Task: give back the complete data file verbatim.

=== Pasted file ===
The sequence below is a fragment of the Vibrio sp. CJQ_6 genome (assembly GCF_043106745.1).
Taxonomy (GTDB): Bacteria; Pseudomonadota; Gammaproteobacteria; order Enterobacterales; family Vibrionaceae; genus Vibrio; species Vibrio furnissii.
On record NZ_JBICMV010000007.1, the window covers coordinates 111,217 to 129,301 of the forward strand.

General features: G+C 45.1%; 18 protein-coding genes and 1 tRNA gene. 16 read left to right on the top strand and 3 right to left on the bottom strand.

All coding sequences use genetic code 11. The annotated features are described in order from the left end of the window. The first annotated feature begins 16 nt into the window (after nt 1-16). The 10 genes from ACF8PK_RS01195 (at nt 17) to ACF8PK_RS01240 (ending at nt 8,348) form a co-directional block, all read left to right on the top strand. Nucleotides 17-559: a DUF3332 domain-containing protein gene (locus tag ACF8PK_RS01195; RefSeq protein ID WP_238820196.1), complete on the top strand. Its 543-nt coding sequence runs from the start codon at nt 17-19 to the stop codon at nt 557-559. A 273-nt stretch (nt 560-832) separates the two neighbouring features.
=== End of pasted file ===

The sequence below is a fragment of the Vibrio sp. CJQ_6 genome (assembly GCF_043106745.1).
Taxonomy (GTDB): Bacteria; Pseudomonadota; Gammaproteobacteria; order Enterobacterales; family Vibrionaceae; genus Vibrio; species Vibrio furnissii.
On record NZ_JBICMV010000007.1, the window covers coordinates 111,217 to 129,301 of the forward strand.

General features: G+C 45.1%; 18 protein-coding genes and 1 tRNA gene. 16 read left to right on the top strand and 3 right to left on the bottom strand.

All coding sequences use genetic code 11. The annotated features are described in order from the left end of the window. The first annotated feature begins 16 nt into the window (after nt 1-16). The 10 genes from ACF8PK_RS01195 (at nt 17) to ACF8PK_RS01240 (ending at nt 8,348) form a co-directional block, all read left to right on the top strand. Nucleotides 17-559: a DUF3332 domain-containing protein gene (locus tag ACF8PK_RS01195; RefSeq protein ID WP_238820196.1), complete on the top strand. Its 543-nt coding sequence runs from the start codon at nt 17-19 to the stop codon at nt 557-559. A 273-nt stretch (nt 560-832) separates the two neighbouring features.